OverviewDosageSide EffectsInteractionsHalf-Life

Generic Name: Prednisone
Brands: Deltasone, Prednisone Intensol, Rayos, Winpred
Class: Corticosteroid (Glucocorticoid)
Availability: Prescription needed
Molecular Formula: C21H26O5
Substance UNII: VB0R961HZT

What is Prednisone?

Prednisone is a synthetic (human-made) glucocorticoid, a type of corticosteroid. It is available as a generic or the brand names Deltasone, Prednisone Intensol, Rayos, and Winpred.

What is Prednisone Used For?

Glucocorticoids work with the immune system to combat inflammation, which means these drugs are used to treat and manage a variety of conditions, particularly ones that involve the immune system and/or inflammation. Specifically, many use prednisone as an anti-inflammatory medication as well as an immunosuppressive (immune-suppressing) drug. Sometimes prednisone is used for chronic obstructive pulmonary disease (COPD) due to the inflammation that occurs in the lungs.

Conditions doctors prescribe this drug for include rheumatoid arthritis and severe allergies.

How Does Prednisone Work?

Prednisone is thought to work in a few ways. In terms of fighting inflammation, prednisone both suppresses the release of a certain type of white blood cell and makes it harder for certain substances—like white blood cells—to pass through blood vessels. But that’s not all it can do. It can further suppress the immune system by “reducing the activity and the volume of the immune system.” Many times this is beneficial to protecting organs from too much inflammation that can occur in different diseases. (Ex: kidney inflammation could lead to kidney failure).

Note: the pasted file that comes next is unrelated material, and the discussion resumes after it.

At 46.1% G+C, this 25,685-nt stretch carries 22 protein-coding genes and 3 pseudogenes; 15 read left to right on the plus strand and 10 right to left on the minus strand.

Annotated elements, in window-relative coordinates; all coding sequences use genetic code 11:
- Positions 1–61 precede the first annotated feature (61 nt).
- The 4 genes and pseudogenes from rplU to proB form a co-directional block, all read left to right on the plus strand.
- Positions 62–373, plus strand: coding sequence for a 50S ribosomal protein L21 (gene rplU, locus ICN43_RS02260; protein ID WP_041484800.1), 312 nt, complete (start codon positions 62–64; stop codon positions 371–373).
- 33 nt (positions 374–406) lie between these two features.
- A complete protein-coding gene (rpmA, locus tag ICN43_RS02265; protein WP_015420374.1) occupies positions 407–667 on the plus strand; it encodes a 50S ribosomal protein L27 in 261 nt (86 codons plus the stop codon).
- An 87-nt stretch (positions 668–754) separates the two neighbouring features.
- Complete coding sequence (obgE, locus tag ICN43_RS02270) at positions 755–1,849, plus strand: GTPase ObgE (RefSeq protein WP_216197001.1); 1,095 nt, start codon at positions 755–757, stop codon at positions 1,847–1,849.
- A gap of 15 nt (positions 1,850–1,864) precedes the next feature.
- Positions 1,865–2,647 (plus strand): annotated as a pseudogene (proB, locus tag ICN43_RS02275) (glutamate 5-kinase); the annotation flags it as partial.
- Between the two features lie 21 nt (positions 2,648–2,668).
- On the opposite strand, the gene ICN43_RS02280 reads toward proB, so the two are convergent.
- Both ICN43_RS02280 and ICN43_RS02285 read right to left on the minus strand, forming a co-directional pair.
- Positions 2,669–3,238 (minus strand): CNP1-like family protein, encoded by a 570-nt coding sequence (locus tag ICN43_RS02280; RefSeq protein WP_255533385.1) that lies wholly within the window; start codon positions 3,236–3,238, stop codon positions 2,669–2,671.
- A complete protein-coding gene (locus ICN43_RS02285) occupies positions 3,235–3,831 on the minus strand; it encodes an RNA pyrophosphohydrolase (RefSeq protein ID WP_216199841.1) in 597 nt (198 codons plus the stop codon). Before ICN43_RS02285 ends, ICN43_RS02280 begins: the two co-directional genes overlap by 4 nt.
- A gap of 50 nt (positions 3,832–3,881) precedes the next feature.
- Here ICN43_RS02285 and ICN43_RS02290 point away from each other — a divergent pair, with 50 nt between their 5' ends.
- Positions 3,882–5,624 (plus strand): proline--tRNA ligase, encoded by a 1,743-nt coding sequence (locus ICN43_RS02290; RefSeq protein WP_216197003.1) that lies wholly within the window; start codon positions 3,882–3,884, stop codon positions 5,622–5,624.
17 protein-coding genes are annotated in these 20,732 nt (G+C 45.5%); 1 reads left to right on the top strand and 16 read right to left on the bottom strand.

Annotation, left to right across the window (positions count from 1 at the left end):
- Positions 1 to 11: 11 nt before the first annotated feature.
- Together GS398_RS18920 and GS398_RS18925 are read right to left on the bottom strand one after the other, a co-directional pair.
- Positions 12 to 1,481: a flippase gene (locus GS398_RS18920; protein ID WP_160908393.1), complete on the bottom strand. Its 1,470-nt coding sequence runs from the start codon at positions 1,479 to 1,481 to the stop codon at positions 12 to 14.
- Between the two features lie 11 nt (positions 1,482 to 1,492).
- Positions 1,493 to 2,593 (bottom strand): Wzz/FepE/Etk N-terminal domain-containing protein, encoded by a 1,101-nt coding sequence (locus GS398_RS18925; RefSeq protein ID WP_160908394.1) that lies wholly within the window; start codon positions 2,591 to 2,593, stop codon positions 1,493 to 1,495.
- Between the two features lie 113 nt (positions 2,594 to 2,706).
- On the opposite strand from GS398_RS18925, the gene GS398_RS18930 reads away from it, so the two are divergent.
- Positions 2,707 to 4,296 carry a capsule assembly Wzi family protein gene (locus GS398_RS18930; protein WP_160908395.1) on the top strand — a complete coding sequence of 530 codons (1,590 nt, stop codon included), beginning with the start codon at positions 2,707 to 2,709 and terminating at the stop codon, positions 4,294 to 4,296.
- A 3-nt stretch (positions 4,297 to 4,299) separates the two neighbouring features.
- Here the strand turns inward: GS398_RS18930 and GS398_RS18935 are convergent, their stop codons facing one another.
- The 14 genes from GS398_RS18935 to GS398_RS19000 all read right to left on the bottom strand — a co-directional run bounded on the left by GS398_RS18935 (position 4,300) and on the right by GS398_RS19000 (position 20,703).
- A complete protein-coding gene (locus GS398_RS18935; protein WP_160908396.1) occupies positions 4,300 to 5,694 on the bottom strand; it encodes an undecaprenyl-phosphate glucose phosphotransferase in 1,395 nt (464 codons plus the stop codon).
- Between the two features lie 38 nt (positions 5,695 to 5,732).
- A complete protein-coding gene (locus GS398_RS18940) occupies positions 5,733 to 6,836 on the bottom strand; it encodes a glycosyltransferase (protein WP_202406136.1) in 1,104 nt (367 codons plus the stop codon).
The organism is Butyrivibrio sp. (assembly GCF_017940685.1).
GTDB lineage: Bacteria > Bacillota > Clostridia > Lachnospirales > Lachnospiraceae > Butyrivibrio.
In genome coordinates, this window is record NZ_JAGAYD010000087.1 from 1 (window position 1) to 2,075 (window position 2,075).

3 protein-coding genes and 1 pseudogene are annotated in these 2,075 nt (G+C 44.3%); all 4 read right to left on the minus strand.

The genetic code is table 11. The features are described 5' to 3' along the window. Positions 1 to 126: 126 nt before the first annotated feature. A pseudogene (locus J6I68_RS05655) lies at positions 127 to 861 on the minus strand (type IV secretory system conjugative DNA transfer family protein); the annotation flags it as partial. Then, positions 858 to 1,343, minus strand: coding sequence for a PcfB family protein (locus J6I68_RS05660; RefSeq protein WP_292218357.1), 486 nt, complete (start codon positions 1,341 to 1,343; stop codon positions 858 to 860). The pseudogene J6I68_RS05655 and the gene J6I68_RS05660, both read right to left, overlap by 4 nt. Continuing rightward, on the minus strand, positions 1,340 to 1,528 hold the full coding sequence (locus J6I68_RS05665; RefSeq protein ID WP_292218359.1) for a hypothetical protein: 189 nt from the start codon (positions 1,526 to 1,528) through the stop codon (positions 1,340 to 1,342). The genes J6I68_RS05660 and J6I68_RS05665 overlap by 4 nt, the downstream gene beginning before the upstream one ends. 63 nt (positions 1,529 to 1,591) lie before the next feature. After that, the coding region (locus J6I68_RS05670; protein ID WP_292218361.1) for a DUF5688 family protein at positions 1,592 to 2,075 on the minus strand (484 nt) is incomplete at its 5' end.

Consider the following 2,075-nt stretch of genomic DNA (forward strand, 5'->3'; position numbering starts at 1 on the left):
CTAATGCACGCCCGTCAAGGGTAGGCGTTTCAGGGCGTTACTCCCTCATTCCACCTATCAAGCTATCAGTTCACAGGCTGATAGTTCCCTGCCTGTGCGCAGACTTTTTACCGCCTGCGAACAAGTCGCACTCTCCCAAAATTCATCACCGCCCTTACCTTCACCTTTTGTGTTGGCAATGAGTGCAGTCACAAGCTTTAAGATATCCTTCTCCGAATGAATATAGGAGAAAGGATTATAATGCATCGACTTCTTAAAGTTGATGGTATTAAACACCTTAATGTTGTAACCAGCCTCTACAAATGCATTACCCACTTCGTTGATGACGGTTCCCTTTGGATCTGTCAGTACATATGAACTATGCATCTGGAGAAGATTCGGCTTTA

Before this medication can actively work, though, the body—specifically the liver—must convert prednisone into prednisolone.

How Long Does it Take for Prednisone to Work?

According to the Arthritis Society, some people can start feeling the effects of this drug just a few hours after their first dose. Most people, though, will feel prednisone’s effects within 1 to 4 days.

Do Not Use Prednisone If:

There are some cases where the use of prednisone is not recommended, its use needs to be closely monitored, or dosages require adjustments. According to the U.S. National Library of Medicine, these cases may include:

  • Those who are hypersensitive to this medication or its ingredients
  • Those with systemic fungal infections
  • People who recently suffered a heart attack
  • Those with abnormal thyroid function
  • People with cerebral malaria
  • People with tuberculosis
  • Treatment of optic neuritis patients
  • Treatment of active eye herpes patients
  • Patients with viral infections like chickenpox or measles
  • Administration of live vaccines

Note that this list may not be complete, and there may be other situations where use of this drug is not appropriate. Always speak to your doctor before starting prednisone.

Disclaimer: this article does not constitute or replace medical advice. If you have an emergency or a serious medical question, please contact a medical professional or call 911 immediately. To see our full medical disclaimer, visit our Terms of Use page.

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